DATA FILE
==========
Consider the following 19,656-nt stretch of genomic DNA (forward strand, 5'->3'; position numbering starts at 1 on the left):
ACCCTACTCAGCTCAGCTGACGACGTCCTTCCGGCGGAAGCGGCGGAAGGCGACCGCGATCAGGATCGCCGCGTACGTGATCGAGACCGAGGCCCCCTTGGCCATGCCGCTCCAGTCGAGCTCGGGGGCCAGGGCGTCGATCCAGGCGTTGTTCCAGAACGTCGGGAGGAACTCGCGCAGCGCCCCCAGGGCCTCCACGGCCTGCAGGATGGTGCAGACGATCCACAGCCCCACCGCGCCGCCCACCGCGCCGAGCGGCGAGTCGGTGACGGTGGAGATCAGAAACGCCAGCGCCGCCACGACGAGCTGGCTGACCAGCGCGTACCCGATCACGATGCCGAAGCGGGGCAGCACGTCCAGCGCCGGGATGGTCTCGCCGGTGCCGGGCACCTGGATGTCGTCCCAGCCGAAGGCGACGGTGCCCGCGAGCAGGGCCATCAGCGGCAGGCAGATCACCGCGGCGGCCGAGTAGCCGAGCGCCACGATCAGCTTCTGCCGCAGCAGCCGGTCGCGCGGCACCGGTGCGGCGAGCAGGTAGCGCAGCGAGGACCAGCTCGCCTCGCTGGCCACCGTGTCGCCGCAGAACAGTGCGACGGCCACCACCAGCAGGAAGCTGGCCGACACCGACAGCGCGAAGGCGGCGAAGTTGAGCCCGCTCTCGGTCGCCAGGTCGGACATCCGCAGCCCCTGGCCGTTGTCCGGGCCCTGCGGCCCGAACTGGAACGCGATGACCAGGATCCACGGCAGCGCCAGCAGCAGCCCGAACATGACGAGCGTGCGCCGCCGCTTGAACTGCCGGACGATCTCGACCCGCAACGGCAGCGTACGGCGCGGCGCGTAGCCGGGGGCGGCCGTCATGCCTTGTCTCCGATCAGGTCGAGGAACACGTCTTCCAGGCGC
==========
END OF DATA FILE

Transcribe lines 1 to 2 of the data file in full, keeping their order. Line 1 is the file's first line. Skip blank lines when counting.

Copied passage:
Consider the following 19,656-nt stretch of genomic DNA (forward strand, 5'->3'; position numbering starts at 1 on the left):
ACCCTACTCAGCTCAGCTGACGACGTCCTTCCGGCGGAAGCGGCGGAAGGCGACCGCGATCAGGATCGCCGCGTACGTGATCGAGACCGAGGCCCCCTTGGCCATGCCGCTCCAGTCGAGCTCGGGGGCCAGGGCGTCGATCCAGGCGTTGTTCCAGAACGTCGGGAGGAACTCGCGCAGCGCCCCCAGGGCCTCCACGGCCTGCAGGATGGTGCAGACGATCCACAGCCCCACCGCGCCGCCCACCGCGCCGAGCGGCGAGTCGGTGACGGTGGAGATCAGAAACGCCAGCGCCGCCACGACGAGCTGGCTGACCAGCGCGTACCCGATCACGATGCCGAAGCGGGGCAGCACGTCCAGCGCCGGGATGGTCTCGCCGGTGCCGGGCACCTGGATGTCGTCCCAGCCGAAGGCGACGGTGCCCGCGAGCAGGGCCATCAGCGGCAGGCAGATCACCGCGGCGGCCGAGTAGCCGAGCGCCACGATCAGCTTCTGCCGCAGCAGCCGGTCGCGCGGCACCGGTGCGGCGAGCAGGTAGCGCAGCGAGGACCAGCTCGCCTCGCTGGCCACCGTGTCGCCGCAGAACAGTGCGACGGCCACCACCAGCAGGAAGCTGGCCGACACCGACAGCGCGAAGGCGGCGAAGTTGAGCCCGCTCTCGGTCGCCAGGTCGGACATCCGCAGCCCCTGGCCGTTGTCCGGGCCCTGCGGCCCGAACTGGAACGCGATGACCAGGATCCACGGCAGCGCCAGCAGCAGCCCGAACATGACGAGCGTGCGCCGCCGCTTGAACTGCCGGACGATCTCGACCCGCAACGGCAGCGTACGGCGCGGCGCGTAGCCGGGGGCGGCCGTCATGCCTTGTCTCCGATCAGGTCGAGGAACACGTCTTCCAGGCGC